ChatGPT and the Influence of AI



As a result of A.I. and the influx of technological growth, ideas have been circulating, but many argue that it isn’t always a good thing.

Anvi Bhagavatula

By now, most of us have heard of ChatGPT, an artificial intelligence (AI) chatbot that is task-specific in its conversation and has the ability to answer questions in a more human-like way than previous AI models. This week OpenAI, the company that launched ChatGPT, announced iPad and iPhone users will now have access to ChatGPT on their mobile devices. The iPhone will have a voice recognition feature, and the Android release will be coming soon. Apple says users don’t need to worry about excessive advertising. Additionally, the feature will not deliver a large number of results. Rather, the answers will be specific to what people are looking for, so users will be efficient.


Although this is true, Apple says it plans to gather feedback on how users use ChatPGT in their daily lives, not simply for assignments and quick answers as many of us associate with the product. Those who are paid ChatGPT users will also have access to a web browser that will give up-to-date information. This may affect the information we receive on traffic, weather, etc.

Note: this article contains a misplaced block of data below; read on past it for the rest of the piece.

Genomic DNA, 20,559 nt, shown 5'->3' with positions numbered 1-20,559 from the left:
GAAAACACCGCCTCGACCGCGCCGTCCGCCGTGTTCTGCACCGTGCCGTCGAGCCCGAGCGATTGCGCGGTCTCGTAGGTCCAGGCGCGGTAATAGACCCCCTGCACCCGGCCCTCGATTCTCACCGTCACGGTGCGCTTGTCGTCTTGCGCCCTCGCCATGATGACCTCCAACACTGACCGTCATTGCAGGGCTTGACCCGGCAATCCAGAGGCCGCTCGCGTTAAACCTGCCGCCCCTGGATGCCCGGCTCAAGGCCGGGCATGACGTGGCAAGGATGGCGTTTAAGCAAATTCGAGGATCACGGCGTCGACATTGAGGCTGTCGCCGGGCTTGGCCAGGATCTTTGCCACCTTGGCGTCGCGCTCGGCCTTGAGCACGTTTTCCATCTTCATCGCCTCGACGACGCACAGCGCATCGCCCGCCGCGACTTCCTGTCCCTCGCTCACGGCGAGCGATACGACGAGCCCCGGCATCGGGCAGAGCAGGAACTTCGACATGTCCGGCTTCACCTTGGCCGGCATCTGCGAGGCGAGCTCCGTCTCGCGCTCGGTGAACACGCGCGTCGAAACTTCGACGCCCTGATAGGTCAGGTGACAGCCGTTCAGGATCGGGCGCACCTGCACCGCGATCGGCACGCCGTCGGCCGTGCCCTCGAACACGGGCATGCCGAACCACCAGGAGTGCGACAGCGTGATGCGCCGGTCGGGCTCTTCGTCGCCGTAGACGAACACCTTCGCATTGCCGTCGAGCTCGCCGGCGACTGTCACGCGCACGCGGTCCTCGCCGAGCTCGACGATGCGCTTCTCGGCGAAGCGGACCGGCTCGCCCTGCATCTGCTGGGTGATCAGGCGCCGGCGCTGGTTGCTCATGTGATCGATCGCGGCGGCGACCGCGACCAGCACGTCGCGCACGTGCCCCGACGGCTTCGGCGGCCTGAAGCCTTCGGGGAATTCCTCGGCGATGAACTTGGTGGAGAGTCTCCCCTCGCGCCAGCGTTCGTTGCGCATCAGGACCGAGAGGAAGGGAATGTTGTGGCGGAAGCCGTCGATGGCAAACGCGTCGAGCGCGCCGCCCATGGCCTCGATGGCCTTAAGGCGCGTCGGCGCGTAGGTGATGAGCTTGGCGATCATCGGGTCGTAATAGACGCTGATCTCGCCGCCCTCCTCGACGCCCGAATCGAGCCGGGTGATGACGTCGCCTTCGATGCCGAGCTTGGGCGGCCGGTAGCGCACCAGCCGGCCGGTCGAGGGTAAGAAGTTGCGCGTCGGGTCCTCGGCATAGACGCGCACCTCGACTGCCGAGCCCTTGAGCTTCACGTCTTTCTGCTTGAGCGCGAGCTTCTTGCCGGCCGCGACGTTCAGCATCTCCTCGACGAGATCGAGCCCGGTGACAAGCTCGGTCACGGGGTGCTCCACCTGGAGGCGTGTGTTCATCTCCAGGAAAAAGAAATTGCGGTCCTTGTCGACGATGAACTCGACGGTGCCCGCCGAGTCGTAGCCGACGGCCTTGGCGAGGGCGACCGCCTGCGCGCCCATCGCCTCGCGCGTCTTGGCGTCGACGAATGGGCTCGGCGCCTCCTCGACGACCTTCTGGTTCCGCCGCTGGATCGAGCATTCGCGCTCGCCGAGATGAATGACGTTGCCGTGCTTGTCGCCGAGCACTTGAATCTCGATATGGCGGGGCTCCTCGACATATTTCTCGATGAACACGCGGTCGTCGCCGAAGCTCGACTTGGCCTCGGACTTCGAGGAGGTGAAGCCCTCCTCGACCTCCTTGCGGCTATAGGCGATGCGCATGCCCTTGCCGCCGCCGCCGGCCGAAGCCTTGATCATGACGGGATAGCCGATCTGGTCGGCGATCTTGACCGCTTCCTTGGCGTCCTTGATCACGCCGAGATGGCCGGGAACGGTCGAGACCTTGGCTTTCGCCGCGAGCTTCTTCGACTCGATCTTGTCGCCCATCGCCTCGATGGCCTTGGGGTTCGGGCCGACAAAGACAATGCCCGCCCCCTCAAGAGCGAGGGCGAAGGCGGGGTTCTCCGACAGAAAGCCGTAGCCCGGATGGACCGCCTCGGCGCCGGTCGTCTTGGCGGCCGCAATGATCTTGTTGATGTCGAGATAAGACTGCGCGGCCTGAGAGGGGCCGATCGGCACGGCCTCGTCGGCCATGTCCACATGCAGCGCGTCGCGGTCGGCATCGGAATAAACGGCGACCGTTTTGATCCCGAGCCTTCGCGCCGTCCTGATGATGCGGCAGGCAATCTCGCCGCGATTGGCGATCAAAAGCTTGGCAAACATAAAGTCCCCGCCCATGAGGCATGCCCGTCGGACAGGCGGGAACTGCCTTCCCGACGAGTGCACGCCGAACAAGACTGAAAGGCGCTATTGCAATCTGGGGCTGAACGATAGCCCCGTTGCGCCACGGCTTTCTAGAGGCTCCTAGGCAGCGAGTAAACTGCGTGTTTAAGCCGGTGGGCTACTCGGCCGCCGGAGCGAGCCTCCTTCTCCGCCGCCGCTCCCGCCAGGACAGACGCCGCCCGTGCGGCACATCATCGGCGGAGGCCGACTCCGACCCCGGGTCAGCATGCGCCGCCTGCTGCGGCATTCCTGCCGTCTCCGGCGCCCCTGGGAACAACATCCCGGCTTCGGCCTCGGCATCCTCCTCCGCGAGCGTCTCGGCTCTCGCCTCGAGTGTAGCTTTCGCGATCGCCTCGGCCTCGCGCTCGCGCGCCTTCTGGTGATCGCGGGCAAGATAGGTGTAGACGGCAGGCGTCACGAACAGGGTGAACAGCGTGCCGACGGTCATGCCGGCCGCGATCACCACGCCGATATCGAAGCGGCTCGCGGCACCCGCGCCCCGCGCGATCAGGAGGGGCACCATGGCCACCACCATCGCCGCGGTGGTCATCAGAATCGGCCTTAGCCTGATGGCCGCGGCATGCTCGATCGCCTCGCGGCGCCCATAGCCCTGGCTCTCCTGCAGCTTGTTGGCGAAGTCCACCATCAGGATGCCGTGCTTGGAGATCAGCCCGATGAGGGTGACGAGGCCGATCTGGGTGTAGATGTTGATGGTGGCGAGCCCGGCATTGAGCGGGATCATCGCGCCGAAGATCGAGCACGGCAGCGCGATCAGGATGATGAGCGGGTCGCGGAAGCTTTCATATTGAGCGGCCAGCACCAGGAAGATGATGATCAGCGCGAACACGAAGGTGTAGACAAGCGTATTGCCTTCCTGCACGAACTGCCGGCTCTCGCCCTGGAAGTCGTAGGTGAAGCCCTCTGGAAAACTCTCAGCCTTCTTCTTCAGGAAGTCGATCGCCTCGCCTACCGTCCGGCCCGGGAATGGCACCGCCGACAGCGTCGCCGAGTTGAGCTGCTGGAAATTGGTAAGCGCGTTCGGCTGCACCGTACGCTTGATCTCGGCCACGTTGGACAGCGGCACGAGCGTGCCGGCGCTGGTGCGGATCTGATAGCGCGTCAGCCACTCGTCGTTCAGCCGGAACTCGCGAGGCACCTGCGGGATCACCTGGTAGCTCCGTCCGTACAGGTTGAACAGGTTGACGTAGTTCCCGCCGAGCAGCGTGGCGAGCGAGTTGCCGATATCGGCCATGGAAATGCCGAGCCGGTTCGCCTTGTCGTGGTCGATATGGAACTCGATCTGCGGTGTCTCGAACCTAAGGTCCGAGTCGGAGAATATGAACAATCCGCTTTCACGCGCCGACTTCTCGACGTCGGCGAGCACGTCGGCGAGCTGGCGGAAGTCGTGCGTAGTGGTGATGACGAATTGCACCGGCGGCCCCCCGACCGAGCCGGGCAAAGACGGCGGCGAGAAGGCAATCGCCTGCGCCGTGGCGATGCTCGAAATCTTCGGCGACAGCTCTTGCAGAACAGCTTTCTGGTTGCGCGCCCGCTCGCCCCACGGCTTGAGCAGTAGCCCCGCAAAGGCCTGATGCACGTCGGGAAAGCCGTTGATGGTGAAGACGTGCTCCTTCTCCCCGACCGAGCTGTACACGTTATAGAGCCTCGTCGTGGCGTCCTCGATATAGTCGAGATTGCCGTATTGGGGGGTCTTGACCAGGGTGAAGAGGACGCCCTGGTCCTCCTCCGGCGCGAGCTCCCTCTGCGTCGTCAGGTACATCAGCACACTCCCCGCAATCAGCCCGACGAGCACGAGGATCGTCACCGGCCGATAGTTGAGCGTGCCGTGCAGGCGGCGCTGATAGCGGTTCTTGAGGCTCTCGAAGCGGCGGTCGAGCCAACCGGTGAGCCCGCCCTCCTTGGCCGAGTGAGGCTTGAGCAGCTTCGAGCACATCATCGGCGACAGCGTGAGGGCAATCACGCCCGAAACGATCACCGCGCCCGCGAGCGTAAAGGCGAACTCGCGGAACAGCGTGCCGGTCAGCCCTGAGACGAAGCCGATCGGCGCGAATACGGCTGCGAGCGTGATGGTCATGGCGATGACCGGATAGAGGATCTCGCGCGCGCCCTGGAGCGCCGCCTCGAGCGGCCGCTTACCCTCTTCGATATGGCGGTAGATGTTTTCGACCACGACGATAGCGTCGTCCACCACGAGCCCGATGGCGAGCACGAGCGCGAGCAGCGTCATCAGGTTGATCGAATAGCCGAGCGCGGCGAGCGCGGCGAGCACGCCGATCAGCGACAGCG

“[Some technology] is down our generation and eliminating a crucial stage of mental development.”

— Mrs. Garcia (S)

Currently, the app is available in the United States but plans are in place to expand to international access. Part of the delay has been because regulators in the European Union want to draft greater privacy laws to address safety concerns inherent in generative AI technology. Current AI models make mistakes and worse, express a high level of confidence in their answers. For example, individuals’ bank info could be erroneously leaked, and additionally, could be wrong and result in them unjustifiably being turned down for a loan. In fact, large tech companies such as Alphabet’s Google, and Microsoft, have actually stopped using AI products having to do with finance or other sensitive issues. Regulatory companies in Europe also want the program to disclose any copyrighted information, but Sergey Lagodinsky, who is helping draft the legislation, disagrees with the strict copyright policy.

“It’s like reading hundreds of novels before you write your own. If you actually copy something and publish it, that’s one thing. But if you’re not directly plagiarizing someone else’s material, it doesn’t matter what you trained yourself on.” Apple is also struggling with imitation ChatGPT apps. Although the official app is “OpenAI,” it’s showing up second on the list, and the knockoff app, ChatOn, is showing up first.